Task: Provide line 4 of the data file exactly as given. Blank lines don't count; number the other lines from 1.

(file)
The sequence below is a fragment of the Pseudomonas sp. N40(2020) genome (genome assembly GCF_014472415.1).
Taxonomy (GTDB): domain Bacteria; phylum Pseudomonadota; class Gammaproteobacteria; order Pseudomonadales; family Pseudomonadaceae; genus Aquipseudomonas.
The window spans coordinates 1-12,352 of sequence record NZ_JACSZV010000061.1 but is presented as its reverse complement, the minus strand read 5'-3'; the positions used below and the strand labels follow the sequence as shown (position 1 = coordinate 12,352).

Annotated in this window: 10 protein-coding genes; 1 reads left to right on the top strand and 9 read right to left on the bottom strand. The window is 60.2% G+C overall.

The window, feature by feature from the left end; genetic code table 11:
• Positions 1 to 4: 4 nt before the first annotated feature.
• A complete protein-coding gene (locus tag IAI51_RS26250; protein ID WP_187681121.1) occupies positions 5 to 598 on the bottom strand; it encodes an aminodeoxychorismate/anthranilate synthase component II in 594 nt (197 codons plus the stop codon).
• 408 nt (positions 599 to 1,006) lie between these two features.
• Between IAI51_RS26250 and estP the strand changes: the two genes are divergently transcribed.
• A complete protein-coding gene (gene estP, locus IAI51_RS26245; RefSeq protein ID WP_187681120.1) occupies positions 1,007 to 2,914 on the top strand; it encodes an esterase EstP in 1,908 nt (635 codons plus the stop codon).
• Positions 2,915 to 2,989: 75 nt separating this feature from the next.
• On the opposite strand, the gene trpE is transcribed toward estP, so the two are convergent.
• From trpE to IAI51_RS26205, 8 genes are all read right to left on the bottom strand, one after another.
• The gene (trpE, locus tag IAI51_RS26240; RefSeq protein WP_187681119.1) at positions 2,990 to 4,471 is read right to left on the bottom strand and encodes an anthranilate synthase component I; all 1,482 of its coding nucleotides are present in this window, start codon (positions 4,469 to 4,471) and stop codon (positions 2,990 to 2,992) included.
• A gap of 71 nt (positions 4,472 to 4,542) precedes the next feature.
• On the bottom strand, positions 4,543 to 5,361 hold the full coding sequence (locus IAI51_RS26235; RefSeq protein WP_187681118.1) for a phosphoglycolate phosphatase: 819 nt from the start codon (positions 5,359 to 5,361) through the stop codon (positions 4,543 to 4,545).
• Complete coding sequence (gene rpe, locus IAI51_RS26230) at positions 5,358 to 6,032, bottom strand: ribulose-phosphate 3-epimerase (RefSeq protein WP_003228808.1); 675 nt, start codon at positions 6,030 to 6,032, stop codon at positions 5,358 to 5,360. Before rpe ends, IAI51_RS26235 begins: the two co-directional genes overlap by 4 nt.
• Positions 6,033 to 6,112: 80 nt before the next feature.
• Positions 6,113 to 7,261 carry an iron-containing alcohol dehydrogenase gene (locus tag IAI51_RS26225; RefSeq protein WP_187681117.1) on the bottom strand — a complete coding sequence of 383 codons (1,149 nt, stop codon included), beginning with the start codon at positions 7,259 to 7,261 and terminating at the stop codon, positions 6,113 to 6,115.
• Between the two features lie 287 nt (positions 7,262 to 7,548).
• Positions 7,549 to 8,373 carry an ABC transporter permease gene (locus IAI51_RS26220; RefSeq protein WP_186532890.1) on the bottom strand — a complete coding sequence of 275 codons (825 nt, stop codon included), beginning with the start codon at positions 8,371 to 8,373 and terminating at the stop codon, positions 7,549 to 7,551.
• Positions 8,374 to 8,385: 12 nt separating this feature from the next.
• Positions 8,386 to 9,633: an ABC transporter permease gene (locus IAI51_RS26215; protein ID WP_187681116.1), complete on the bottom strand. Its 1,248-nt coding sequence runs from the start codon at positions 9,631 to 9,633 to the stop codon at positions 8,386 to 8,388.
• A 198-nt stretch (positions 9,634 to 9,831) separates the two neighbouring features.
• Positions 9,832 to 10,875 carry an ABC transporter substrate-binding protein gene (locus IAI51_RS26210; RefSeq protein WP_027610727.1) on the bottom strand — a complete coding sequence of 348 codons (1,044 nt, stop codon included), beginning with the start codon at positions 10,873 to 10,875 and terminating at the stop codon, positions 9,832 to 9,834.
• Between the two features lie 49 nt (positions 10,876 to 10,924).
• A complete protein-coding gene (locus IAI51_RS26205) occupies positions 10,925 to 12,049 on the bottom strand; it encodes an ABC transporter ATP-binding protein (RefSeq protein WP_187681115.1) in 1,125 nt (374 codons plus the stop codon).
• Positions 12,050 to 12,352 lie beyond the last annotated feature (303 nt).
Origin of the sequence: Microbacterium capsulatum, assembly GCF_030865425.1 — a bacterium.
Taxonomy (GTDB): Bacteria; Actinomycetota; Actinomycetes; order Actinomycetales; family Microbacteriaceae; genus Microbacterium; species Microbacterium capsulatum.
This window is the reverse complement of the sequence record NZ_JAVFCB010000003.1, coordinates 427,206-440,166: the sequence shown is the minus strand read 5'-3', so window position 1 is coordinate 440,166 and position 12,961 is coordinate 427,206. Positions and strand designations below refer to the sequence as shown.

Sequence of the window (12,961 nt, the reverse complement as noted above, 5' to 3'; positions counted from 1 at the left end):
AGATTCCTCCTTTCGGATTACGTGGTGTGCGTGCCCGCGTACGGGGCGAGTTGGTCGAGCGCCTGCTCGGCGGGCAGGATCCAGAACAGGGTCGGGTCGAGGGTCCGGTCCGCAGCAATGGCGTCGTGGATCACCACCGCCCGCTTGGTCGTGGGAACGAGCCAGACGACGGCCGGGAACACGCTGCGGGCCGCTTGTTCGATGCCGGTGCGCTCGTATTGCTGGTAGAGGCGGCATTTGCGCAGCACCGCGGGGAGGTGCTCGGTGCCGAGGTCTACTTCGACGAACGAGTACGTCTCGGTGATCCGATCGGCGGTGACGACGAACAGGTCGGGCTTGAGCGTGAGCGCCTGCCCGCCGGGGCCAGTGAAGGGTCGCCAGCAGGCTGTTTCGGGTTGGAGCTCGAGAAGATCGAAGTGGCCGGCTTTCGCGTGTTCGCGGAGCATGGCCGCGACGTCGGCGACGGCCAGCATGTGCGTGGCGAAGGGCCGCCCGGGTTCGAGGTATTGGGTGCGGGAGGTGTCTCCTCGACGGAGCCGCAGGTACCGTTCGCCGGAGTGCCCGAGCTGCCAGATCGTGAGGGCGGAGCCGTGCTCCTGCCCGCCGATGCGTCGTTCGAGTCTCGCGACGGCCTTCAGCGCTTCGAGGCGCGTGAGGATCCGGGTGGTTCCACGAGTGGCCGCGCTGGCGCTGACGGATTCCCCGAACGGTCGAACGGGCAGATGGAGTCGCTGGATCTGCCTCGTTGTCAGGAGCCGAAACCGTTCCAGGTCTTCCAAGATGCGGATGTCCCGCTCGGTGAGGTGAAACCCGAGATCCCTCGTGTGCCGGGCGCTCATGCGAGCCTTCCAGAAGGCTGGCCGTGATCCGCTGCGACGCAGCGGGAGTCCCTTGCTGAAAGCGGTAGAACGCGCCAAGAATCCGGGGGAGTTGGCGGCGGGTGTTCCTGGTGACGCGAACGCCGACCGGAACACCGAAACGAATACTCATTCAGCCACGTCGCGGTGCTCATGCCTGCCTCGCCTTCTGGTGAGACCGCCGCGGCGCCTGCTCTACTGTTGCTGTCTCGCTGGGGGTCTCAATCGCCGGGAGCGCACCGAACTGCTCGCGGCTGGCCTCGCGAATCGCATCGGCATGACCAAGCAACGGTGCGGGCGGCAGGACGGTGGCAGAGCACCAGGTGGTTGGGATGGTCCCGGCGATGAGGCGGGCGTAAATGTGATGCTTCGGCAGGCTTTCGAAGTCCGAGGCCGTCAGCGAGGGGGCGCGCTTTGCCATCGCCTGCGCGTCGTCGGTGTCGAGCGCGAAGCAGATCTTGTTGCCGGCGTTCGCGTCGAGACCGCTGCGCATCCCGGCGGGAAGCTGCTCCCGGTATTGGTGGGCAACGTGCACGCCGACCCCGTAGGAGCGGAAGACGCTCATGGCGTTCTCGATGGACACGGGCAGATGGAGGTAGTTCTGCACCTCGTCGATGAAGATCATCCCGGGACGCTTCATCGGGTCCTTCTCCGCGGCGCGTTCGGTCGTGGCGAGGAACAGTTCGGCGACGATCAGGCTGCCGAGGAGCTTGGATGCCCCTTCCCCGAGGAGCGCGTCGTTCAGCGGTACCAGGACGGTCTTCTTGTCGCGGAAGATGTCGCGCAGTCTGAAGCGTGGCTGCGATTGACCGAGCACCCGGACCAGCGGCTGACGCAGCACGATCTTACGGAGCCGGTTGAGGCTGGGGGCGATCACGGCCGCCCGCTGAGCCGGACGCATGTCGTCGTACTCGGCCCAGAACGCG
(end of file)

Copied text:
Annotated in this window: 10 protein-coding genes; 1 reads left to right on the top strand and 9 read right to left on the bottom strand. The window is 60.2% G+C overall.